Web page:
The first words uttered in conversation elicits a surprise chuckle from the audience and sets the tone for this fashion forward black comedy of small town affairs and stylish fashion.
Tilly was sent away for a crime she can't remember and as she ingrains herself back into the town she grew up in, the past tries to catch up to her and threatens her future.
Set decades past in Australia, The Dressmaker meets a collection of unique personalities that help or hinder her mission to uncover details of a horrible death that occurred in her childhood. All the characters, with their varied histories, special current predicaments and quirky interactions, enrich the story that unfolds in the community. It might not all be pleasant but it is quite fascinating to see how gossip and rumor mongering plays a part in society.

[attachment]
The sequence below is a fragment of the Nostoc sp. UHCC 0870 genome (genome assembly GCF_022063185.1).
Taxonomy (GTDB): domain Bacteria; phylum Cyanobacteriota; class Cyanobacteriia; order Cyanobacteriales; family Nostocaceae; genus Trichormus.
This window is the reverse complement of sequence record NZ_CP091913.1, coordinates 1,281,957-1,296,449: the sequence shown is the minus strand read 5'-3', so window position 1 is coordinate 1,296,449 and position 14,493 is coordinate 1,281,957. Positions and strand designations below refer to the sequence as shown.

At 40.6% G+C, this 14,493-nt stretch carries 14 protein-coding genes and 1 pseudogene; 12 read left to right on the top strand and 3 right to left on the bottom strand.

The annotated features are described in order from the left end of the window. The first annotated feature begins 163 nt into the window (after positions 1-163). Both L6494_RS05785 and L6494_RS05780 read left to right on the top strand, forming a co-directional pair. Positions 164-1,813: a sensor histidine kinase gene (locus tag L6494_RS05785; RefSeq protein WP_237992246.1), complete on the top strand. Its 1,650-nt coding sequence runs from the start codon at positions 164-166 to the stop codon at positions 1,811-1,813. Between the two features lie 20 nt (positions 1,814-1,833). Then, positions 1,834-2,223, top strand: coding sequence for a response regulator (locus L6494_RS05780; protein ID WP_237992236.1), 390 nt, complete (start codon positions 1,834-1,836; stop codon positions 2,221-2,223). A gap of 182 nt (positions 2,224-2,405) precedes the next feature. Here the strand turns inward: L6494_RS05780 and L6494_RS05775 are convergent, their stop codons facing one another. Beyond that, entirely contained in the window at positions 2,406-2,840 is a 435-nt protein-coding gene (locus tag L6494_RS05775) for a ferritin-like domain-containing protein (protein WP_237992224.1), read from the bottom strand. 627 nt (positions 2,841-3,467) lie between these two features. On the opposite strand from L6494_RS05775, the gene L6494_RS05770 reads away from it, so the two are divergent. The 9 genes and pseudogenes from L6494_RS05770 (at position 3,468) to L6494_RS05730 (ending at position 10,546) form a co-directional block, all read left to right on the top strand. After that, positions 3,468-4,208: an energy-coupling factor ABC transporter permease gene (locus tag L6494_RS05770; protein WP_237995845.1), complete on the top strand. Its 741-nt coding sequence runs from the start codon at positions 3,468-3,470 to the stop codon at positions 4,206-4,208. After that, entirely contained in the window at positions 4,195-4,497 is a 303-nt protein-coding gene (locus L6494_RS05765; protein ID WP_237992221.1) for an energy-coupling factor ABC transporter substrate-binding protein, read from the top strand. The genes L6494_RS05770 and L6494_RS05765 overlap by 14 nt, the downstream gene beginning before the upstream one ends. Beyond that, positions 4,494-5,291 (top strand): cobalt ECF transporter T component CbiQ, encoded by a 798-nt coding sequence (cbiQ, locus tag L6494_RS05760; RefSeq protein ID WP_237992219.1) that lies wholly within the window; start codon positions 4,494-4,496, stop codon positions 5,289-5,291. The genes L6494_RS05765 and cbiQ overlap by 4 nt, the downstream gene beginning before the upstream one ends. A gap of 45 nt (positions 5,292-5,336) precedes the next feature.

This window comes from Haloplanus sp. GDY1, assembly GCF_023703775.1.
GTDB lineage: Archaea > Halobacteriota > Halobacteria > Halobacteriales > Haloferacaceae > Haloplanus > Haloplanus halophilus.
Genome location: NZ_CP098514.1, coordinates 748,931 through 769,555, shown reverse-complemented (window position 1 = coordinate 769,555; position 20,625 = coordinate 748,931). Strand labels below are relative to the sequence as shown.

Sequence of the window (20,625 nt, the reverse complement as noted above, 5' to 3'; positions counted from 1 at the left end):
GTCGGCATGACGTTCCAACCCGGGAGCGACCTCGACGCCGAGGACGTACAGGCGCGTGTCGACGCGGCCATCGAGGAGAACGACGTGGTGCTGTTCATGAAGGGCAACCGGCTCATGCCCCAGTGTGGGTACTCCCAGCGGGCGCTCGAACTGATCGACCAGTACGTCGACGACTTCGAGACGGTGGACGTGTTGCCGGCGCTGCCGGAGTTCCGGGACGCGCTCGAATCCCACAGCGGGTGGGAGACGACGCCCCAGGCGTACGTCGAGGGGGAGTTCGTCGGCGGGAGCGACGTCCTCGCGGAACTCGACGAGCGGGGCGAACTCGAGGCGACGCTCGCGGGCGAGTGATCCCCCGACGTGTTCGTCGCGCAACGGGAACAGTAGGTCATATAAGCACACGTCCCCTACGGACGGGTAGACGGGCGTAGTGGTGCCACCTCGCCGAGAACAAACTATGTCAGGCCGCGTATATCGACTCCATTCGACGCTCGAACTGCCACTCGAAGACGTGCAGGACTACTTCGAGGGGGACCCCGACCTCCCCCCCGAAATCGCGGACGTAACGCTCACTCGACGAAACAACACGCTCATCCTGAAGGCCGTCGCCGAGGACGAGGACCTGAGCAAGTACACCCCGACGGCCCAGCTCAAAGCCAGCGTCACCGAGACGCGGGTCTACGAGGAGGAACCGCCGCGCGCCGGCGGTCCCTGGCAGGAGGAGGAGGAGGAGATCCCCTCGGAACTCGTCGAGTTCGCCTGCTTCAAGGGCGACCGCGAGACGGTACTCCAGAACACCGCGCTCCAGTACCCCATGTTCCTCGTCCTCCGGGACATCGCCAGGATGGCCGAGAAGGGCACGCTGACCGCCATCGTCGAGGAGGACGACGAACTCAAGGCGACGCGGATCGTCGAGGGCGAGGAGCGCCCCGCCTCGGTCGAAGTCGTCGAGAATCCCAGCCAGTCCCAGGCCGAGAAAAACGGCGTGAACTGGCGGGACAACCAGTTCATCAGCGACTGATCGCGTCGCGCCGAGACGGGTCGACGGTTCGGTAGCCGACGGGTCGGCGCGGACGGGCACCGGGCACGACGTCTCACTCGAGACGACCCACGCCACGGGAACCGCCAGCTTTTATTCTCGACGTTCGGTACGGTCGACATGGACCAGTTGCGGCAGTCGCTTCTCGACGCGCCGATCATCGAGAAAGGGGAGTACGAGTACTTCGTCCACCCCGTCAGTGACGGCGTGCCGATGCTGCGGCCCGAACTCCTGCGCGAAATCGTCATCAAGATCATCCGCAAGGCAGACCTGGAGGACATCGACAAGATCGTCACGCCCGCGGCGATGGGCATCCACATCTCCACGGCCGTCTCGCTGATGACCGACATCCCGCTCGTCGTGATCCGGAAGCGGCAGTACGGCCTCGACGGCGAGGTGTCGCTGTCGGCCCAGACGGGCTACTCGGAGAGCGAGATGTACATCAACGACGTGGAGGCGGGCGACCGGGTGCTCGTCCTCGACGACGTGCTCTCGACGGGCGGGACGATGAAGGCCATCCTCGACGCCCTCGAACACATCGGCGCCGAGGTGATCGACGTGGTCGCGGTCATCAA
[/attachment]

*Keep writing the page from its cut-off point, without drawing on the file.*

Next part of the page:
As mentioned, each role is unusual in terms of depth and depiction. Kate Winslet as the dressmaker is almost overshadowed by odder personnel like Judy Davis, her mother who steals the scenes with her cranky antics. Hugo Weaving's passion for fashion is doesn't fail to evoke laughter as well. Liam Hemsworth is ridiculously manly as a farmhand, but needed more meat in his role and in his frame. Sarah Snook had a transformation from a mousy subservient to a feeling of entitled lady is heartening then sad. There's a slew of other interesting inhabitants such as the judgmentally bent pharmacist, the obsessive compulsive housewife, the eventual brownie junkie, the mentally handicapped telescoper and others.
The film is a drama, a mystery, a comedy and a period fashion showcase. Would been a very pleasant fun flick if weren't for the fatalities, a rather depressing shift in the plot. But The Dressmaker came back to town for revenge of sorts and its a largely enjoyable caper that she pulls off with style and panache.